If Metrojojo sounds like a platform that would work for you and your business, making your life a bit easier, check out Metrojojo here.

All images are wedding photographers on Metrojojo and used with permission.

 

About

Hanssie is a Southern California-based writer and sometimes portrait and wedding photographer. In her free time, she homeschools, works out, rescues dogs and works in marketing for SLR Lounge. She also blogs about her adventures and about fitness when she’s not sick of writing so much. Check out her work and her blog at www.hanssie.com and www.fittedmagazine.com. Follow her on Instagram. Email her at:
Hanssie@slrlounge.com

Q&A Discussions

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  1. Nat Wongsaroj

    I feel like all the new apps / websites have been called the Airbnb / Uber of …. In the end, customers pay 6-12 % more for this service, it’s hard to believe that it will work

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  2. Sterling Steves

    There is some serious debate about the fault in that case involving the 20yr old. I would have stayed away from that specific reference. There are plenty of examples out there that you could have referred to instead or just quoted general situations. The reference kind of ruined the story for me to a certain extent.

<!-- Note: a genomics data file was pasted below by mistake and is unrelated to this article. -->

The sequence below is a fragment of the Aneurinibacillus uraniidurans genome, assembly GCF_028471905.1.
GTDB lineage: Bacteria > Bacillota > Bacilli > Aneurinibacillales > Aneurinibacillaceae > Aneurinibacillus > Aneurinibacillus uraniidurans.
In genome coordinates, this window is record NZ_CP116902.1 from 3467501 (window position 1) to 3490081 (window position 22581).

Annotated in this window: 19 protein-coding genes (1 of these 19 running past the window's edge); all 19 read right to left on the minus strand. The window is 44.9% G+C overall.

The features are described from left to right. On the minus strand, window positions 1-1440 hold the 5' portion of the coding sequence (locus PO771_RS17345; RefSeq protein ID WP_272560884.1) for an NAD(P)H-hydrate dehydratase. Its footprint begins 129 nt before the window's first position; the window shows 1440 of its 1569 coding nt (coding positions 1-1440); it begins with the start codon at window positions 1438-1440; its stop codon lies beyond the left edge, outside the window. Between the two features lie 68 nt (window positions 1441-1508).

That said, I will look into this website. Sounds like its a win for a photographer period since there is no cost to us.

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  3. Andy & Amii Kauth

    We will generally try most things, and this doesn’t seem to have too many negatives to keep us from giving it a try, esp. because it is free to list. An additional 6-12% charged to the client may keep some from booking photographers though. Also, there is “pass-through payment processing fee” that is unspecified. Assuming it is similar to what Square, Stripe, etc. would charge?

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  4. Daniel Thullen

    It was only a matter of time before an application like this became available. That being said, I’m not sure how much an app like this is better than a Craigslist post. Actual human contract is the way to go.

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    • William Irwin

      For someone like myself this could help my business. Human contact is the way to go but what happens if you are Deaf or Hard of Hearing? It gets more difficult to get that initial contact. Something like this may benefit me.